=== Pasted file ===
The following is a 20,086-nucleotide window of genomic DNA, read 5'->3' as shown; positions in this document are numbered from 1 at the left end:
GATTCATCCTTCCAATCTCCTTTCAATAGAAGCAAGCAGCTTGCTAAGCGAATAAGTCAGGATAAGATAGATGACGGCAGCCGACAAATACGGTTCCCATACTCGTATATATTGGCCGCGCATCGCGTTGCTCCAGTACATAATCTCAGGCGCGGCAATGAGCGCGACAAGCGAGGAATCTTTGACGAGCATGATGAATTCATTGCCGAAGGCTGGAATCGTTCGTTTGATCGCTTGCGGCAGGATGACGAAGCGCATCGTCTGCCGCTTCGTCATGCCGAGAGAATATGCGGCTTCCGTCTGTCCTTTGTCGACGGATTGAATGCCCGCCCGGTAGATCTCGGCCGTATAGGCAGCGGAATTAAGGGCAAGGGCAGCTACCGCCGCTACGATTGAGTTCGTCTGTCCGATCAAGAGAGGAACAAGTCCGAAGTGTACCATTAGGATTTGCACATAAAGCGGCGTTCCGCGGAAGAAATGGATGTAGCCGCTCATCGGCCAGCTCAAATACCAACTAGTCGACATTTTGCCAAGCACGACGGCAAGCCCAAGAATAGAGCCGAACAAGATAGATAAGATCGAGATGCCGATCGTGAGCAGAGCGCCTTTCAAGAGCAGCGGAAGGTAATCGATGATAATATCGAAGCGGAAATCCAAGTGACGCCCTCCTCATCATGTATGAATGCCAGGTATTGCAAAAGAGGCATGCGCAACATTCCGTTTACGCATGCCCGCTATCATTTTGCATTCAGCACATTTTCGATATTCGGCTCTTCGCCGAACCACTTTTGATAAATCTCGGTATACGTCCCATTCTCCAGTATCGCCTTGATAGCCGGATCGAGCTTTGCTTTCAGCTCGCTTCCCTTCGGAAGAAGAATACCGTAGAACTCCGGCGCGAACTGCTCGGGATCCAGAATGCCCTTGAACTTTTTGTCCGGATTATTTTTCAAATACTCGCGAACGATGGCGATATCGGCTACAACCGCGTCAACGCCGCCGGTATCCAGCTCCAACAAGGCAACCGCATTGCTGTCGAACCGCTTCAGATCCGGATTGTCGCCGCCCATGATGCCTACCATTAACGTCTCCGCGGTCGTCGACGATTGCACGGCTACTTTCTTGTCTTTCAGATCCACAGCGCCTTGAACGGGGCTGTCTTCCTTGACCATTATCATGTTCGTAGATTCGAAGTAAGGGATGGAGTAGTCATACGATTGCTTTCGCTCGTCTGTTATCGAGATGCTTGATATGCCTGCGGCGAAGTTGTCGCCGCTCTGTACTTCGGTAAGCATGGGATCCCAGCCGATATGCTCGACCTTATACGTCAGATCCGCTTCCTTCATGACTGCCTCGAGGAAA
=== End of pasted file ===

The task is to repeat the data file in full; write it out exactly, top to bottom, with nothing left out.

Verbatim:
The following is a 20,086-nucleotide window of genomic DNA, read 5'->3' as shown; positions in this document are numbered from 1 at the left end:
GATTCATCCTTCCAATCTCCTTTCAATAGAAGCAAGCAGCTTGCTAAGCGAATAAGTCAGGATAAGATAGATGACGGCAGCCGACAAATACGGTTCCCATACTCGTATATATTGGCCGCGCATCGCGTTGCTCCAGTACATAATCTCAGGCGCGGCAATGAGCGCGACAAGCGAGGAATCTTTGACGAGCATGATGAATTCATTGCCGAAGGCTGGAATCGTTCGTTTGATCGCTTGCGGCAGGATGACGAAGCGCATCGTCTGCCGCTTCGTCATGCCGAGAGAATATGCGGCTTCCGTCTGTCCTTTGTCGACGGATTGAATGCCCGCCCGGTAGATCTCGGCCGTATAGGCAGCGGAATTAAGGGCAAGGGCAGCTACCGCCGCTACGATTGAGTTCGTCTGTCCGATCAAGAGAGGAACAAGTCCGAAGTGTACCATTAGGATTTGCACATAAAGCGGCGTTCCGCGGAAGAAATGGATGTAGCCGCTCATCGGCCAGCTCAAATACCAACTAGTCGACATTTTGCCAAGCACGACGGCAAGCCCAAGAATAGAGCCGAACAAGATAGATAAGATCGAGATGCCGATCGTGAGCAGAGCGCCTTTCAAGAGCAGCGGAAGGTAATCGATGATAATATCGAAGCGGAAATCCAAGTGACGCCCTCCTCATCATGTATGAATGCCAGGTATTGCAAAAGAGGCATGCGCAACATTCCGTTTACGCATGCCCGCTATCATTTTGCATTCAGCACATTTTCGATATTCGGCTCTTCGCCGAACCACTTTTGATAAATCTCGGTATACGTCCCATTCTCCAGTATCGCCTTGATAGCCGGATCGAGCTTTGCTTTCAGCTCGCTTCCCTTCGGAAGAAGAATACCGTAGAACTCCGGCGCGAACTGCTCGGGATCCAGAATGCCCTTGAACTTTTTGTCCGGATTATTTTTCAAATACTCGCGAACGATGGCGATATCGGCTACAACCGCGTCAACGCCGCCGGTATCCAGCTCCAACAAGGCAACCGCATTGCTGTCGAACCGCTTCAGATCCGGATTGTCGCCGCCCATGATGCCTACCATTAACGTCTCCGCGGTCGTCGACGATTGCACGGCTACTTTCTTGTCTTTCAGATCCACAGCGCCTTGAACGGGGCTGTCTTCCTTGACCATTATCATGTTCGTAGATTCGAAGTAAGGGATGGAGTAGTCATACGATTGCTTTCGCTCGTCTGTTATCGAGATGCTTGATATGCCTGCGGCGAAGTTGTCGCCGCTCTGTACTTCGGTAAGCATGGGATCCCAGCCGATATGCTCGACCTTATACGTCAGATCCGCTTCCTTCATGACTGCCTCGAGGAAA